I hadn't realised when I picked up this book that it was an `inspirational' story - which is the American term for Christian literature, I gather. When I realised I wasn't too confident I'd like the story - my British mentality likes certain things to be kept relatively private and faith is one of them. I've read a couple of `inspirational' novels before and they've been toe-curlingly in-your-face about Christianity with characters behaving most weirdly - they would have made me run a mile in real life.
`The Snowflake' wasn't like that, fortunately. There's a thread of faith running through the story but it doesn't go overboard and people don't behave bizarrely; instead, it's a backdrop to their lives as they try to survive in what is a hostile and frightening part of the world.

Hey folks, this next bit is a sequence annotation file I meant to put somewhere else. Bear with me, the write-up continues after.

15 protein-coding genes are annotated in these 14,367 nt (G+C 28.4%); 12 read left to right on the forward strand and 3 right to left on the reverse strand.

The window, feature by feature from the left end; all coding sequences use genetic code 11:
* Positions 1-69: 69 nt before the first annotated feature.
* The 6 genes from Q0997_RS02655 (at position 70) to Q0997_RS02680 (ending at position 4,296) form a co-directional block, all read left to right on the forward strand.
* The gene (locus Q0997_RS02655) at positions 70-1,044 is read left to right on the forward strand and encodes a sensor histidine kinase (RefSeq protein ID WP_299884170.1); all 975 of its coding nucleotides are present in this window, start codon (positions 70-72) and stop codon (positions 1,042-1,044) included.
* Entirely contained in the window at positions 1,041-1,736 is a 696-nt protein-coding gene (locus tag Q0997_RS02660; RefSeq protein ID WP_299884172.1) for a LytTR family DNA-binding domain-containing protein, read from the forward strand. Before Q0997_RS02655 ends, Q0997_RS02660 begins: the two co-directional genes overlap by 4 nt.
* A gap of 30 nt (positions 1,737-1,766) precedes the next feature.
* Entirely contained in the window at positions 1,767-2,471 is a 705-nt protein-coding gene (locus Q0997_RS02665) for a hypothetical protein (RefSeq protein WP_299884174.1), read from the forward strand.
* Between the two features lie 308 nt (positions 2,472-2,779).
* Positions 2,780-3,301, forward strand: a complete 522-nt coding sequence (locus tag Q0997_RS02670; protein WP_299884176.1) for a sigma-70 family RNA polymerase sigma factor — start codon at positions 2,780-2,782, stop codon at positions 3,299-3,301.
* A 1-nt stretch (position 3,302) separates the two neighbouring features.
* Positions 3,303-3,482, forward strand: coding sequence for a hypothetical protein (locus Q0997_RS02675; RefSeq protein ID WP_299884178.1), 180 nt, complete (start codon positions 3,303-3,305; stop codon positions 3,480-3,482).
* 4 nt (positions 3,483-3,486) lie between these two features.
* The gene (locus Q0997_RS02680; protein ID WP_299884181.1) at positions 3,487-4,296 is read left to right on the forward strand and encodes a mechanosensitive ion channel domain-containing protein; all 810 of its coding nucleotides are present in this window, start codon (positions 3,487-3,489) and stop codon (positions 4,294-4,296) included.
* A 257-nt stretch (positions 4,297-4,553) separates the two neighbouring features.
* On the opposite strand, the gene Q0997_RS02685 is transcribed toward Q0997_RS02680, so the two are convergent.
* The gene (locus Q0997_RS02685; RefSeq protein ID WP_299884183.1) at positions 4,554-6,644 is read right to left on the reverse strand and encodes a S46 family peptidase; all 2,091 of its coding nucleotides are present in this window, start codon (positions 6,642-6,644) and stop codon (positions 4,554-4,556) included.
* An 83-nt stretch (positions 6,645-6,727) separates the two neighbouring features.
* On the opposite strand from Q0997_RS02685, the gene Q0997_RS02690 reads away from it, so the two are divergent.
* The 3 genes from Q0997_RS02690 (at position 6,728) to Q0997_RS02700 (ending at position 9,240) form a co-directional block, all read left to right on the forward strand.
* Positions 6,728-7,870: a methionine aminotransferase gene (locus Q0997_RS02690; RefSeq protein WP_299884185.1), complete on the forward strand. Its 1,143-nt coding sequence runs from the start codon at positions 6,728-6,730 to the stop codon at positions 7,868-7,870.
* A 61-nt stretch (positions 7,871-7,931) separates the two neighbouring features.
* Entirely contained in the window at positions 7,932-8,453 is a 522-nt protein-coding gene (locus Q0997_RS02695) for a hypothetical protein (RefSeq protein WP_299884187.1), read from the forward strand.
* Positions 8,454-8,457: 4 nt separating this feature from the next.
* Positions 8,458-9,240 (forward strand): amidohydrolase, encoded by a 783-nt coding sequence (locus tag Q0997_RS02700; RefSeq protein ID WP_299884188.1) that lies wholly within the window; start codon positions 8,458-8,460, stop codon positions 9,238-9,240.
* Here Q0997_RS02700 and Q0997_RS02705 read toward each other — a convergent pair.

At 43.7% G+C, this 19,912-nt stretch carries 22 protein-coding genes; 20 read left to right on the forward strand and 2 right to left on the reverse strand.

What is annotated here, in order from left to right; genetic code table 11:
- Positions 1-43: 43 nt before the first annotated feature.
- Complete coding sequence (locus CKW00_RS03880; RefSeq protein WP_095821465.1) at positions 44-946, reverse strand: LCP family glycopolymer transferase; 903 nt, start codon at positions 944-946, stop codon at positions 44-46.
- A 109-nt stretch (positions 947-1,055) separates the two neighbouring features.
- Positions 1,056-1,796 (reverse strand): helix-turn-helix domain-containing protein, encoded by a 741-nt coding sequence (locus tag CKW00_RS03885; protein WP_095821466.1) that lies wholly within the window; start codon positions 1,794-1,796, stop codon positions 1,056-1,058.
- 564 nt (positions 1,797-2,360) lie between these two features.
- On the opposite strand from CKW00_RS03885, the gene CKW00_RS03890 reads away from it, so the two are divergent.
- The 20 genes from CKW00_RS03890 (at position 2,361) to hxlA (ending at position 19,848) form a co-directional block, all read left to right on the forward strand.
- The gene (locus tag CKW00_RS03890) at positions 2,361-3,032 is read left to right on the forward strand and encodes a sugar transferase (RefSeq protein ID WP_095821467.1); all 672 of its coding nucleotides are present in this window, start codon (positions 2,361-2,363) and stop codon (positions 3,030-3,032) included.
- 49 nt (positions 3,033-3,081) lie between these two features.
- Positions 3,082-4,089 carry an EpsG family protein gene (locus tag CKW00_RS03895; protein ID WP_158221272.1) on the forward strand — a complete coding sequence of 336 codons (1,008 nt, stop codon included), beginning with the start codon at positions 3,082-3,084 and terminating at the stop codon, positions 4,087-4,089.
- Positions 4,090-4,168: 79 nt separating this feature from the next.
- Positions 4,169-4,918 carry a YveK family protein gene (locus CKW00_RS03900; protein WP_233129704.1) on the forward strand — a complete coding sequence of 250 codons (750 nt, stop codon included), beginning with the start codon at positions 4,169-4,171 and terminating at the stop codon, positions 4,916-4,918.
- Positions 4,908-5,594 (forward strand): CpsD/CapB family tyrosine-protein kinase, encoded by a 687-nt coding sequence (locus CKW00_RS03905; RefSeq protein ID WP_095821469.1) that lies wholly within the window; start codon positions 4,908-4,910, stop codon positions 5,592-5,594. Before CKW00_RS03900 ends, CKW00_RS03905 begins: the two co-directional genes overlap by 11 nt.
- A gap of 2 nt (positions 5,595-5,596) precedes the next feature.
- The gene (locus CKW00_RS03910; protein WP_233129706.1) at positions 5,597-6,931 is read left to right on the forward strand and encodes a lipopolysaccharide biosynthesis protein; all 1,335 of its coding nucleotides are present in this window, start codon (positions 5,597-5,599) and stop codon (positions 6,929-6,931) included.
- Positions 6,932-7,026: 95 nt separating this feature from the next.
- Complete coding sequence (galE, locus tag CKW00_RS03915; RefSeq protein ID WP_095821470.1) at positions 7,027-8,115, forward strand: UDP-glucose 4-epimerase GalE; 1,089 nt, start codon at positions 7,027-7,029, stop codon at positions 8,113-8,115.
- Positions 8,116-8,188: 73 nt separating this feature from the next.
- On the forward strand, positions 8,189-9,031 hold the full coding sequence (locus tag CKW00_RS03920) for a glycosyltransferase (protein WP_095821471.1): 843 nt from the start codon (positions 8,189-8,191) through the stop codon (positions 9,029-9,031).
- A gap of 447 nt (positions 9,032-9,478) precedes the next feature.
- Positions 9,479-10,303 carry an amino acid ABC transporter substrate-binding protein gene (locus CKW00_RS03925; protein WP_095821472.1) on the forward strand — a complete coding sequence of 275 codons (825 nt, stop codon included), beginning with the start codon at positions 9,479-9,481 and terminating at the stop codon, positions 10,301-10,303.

The story is set in 1897 during the Alaskan Gold Rush. Our heroine, Ellen Pierce, is travelling with her brother, a violent and controlling man, to stake out their claim. However, the steamship they are on gets stuck in the ice and a small group of passengers decides to try to walk to Dawson City rather than spend the winter on the boat. Led by Buck Lewis, the sort of chap one clearly wants in a crisis like this, they set out on the two week march. Not all goes well on this march, and when the bedraggled group finally arrive at Dawson there are still problems to be overcome.
I particularly liked the unusual plot direction when Ellen arrives in Dawson and her rather singular new friend. I was expecting rather more disapprobation about the behaviour and life choices of some of the characters in the book but the author seemed to have an understanding of human nature, of loneliness and more. Although a romance, I felt that side of the story was actually secondary to the message about people and their worth and the need to drive away loneliness. I enjoyed reading about life in Alaska and the variety of people one might meet.
2 people found this helpful.
Was this review helpful to you?